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There are many different anesthetic options available to you. Some choices you will have and in other cases Dr. Bohannan may require a particular anesthetic option. Most procedures can be performed with local anesthesia. However, some procedures are not comfortable to perform with local anesthesia alone. Dr. Bohannan will discuss all of your anesthesia options with you. Often times, patients do not seek the care they need or desire because of their anxieties and fears.  Dr. Bohannan can provide the necessary techniques to allow patients to overcome their fears and provide them with a comfortable and pleasant experience.  Dr. Bohannan will take your anesthetic desires into consideration with his anesthetic requirements and create an anesthetic plan that will satisy you and him.   


Local anesthetics are very similar to what you receive at your dentist's office.  An injection is given and the area become numb.  You shouldn't feel pain, but you will experience pressure, pushing sensations, and you'll hear noise. 


Nitrous oxide is an inhaled gas that makes you feel somewhat relaxed and raises your pain threshold.  Termed "laughing gas", it can make the patient have a euphoric sensation that often makes them laugh.  Normally this drug has a greater effect on children, but has its place as a mild sedative for patients.


 Oral sedation is recommended in patients where local anesthetics may deliver the proper amount of comfort during the procedure, but doesn't control or reduce the patient's anxiety.  Oral sedation is given to those patients who are apprehensive about the procedure and desire some level of anxiolysis (anxiety reduction).  Patients may be given a prescription for some oral medication(s).  They take the medicine usually the night before to help them to get a good night's rest prior to their procedure.  Additionally, patients usually take the medication as prescribed about an hour to 90 minutes prior to their procedure.  They will need a responsible adult to drive them to and from their appointment. 


For patients requiring a greater level of sedation, intravenous conscious sedation may be just the right choice.  Although this procedure requires a small intravenous catheter (IV), it allows Dr. Bohannan to titrate intravenous medications to a desired level of sedation.  Unlike oral medications, which can either provide a little too much or too little sedation, intravenous sedation allows Dr. Bohannan to titrate the level of sedation to the patient's and the procedure's needs.  In this technique, you are very relaxed and will often drift into a pleasant and light sleep.  However, if prompted, you will respond to suggestions or commands.  For instance, Dr. Bohannan may ask you to open your mouth, although relaxed and somewhat sleepy, you will be able to respond appropriately.  During more stimulating portions of the procedure, you will receive enough medication to adequate sedate you and during the less stimulating portions of the procedure you will receive less medications.  During the procedure, you are fully monitored to provide an adequate level of sedation as well a providing a safe anesthetic.  After a brief recovery period in the office, many people go home after the procedure and take a small nap and feel refreshed upon awakening.  They is usually not in any discomfort for a few hours following a procedure as local anesthetic is used once you are sedated. Patients often will have no recollection of the procedure.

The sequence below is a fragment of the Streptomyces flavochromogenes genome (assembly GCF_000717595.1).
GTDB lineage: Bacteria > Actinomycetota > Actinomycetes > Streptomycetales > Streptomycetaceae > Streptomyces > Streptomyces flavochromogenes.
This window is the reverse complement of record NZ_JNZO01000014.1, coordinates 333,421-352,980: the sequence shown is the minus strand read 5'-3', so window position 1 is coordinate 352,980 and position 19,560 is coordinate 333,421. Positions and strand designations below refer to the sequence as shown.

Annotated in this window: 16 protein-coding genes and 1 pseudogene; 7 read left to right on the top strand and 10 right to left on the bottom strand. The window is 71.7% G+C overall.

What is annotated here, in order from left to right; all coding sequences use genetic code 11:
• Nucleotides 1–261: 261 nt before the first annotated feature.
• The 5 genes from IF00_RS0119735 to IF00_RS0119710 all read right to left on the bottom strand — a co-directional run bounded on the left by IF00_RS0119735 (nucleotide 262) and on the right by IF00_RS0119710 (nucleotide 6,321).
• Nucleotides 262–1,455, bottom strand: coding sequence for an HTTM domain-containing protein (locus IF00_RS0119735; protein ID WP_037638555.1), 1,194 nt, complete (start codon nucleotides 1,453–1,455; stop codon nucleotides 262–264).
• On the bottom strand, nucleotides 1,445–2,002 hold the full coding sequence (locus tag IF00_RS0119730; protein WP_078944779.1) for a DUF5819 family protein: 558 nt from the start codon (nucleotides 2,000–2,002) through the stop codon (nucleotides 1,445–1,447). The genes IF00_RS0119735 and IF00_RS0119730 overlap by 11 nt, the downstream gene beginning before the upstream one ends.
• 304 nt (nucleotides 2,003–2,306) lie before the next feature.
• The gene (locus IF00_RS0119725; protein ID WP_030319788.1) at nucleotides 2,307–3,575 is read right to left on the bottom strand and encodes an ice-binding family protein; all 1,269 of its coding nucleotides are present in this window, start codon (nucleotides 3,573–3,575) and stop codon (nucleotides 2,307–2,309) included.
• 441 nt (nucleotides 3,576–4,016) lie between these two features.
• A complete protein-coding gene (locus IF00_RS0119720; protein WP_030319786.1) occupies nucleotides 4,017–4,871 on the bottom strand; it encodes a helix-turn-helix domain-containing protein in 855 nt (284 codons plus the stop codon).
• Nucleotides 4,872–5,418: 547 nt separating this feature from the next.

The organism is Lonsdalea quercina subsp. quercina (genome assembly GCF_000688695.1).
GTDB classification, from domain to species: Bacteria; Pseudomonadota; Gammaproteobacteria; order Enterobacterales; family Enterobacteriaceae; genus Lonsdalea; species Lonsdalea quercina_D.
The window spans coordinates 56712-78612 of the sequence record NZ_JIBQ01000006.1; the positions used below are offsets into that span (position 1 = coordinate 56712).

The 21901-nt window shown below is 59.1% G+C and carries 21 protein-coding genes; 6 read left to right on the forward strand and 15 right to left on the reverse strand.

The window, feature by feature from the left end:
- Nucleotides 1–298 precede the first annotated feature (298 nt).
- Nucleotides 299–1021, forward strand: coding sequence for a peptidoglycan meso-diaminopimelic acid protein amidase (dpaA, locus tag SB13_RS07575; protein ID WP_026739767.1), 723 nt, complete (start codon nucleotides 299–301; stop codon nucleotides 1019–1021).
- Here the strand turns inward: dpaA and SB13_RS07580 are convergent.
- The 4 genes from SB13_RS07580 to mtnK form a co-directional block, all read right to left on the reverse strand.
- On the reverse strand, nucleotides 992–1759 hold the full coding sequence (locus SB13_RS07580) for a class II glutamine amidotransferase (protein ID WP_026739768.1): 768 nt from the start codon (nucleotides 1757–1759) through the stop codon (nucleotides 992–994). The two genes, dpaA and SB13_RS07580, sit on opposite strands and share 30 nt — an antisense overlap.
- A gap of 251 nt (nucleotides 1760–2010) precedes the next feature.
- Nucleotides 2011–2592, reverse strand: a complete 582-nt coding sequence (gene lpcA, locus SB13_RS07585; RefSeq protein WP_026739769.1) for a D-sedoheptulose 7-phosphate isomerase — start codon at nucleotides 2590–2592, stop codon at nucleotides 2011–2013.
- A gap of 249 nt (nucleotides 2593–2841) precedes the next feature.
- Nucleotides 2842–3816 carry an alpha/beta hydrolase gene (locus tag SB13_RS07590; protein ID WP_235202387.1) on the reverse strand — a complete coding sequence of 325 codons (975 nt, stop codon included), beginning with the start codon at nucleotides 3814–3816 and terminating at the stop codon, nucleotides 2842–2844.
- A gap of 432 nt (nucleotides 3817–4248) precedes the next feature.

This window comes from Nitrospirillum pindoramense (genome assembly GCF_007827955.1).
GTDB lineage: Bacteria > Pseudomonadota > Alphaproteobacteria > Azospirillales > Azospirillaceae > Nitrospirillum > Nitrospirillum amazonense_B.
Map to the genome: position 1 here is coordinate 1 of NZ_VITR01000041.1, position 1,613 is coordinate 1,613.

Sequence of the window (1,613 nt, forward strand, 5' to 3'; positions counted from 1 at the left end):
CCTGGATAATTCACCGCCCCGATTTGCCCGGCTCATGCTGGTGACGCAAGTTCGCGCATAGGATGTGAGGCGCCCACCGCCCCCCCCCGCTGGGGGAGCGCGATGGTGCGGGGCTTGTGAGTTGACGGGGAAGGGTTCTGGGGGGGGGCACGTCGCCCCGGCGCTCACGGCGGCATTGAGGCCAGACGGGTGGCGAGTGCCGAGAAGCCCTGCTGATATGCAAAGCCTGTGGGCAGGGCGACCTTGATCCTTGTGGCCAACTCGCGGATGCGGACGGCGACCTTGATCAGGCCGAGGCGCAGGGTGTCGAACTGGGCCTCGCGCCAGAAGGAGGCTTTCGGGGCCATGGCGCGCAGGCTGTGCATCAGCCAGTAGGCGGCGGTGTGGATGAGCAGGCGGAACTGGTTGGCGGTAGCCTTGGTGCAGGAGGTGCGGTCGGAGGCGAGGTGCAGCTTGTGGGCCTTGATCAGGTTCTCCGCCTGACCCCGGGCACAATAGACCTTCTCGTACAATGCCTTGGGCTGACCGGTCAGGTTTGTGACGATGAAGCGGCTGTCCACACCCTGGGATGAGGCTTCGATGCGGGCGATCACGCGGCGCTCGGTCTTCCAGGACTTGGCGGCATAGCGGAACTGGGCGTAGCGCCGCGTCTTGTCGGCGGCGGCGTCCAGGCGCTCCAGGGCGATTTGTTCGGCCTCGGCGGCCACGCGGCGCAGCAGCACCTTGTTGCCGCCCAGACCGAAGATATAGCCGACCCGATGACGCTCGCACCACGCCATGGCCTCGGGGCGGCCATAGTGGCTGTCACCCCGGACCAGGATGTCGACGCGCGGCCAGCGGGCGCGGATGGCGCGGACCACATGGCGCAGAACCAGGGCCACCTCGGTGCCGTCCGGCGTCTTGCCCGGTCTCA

For some cases and for some patients, general anesthesia is used.  This is typically done in the same fashion as the conscious sedation technique except different medications are used to allow the patient to sleep.  In this technique, you will not be able to respond to commands.  However, during less stimulating portions of the case, you will be in a conscious sedation state as you don't need a deeper level sedation.  Since all the drugs used have a short duration of action, the anesthesia can be tailored to fit your needs as well as the needs of the procedure to provide good comfort for the patient.  Moreover, many of the medications delivered during the procedure, have reversal agents that can be administered to reverse the action of the sedation medications if needed.  During the procedure, as in conscious sedation, you are fully monitored and given supplimental oxygen.  You will be allowed to go home after a brief recovery period. 


In some rare cases, your surgery may need to be performed in a outpatient surgery facility or in the hospital.  In most cases, you'll go home after a brief recovery period.  In some cases, you'll have a short stay in the hospital following the procedure(s).  Occasionally, because of your medical conditions, procedures that could normally be performed in the office will have to be done in the hospital.  This is done for your safety.  Dr. Bohannan has full priviledges to perform your surgery in the hospital or surgical outpatient facility. 


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